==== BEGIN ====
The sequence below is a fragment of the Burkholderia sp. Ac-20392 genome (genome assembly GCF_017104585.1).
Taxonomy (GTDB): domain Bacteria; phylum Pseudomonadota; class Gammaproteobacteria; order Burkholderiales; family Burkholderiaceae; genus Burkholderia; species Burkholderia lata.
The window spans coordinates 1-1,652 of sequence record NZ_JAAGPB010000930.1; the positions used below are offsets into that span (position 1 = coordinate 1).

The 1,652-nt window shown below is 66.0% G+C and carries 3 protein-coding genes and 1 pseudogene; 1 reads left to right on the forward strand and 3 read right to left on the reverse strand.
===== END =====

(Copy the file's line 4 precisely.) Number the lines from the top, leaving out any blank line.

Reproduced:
The 1,652-nt window shown below is 66.0% G+C and carries 3 protein-coding genes and 1 pseudogene; 1 reads left to right on the forward strand and 3 read right to left on the reverse strand.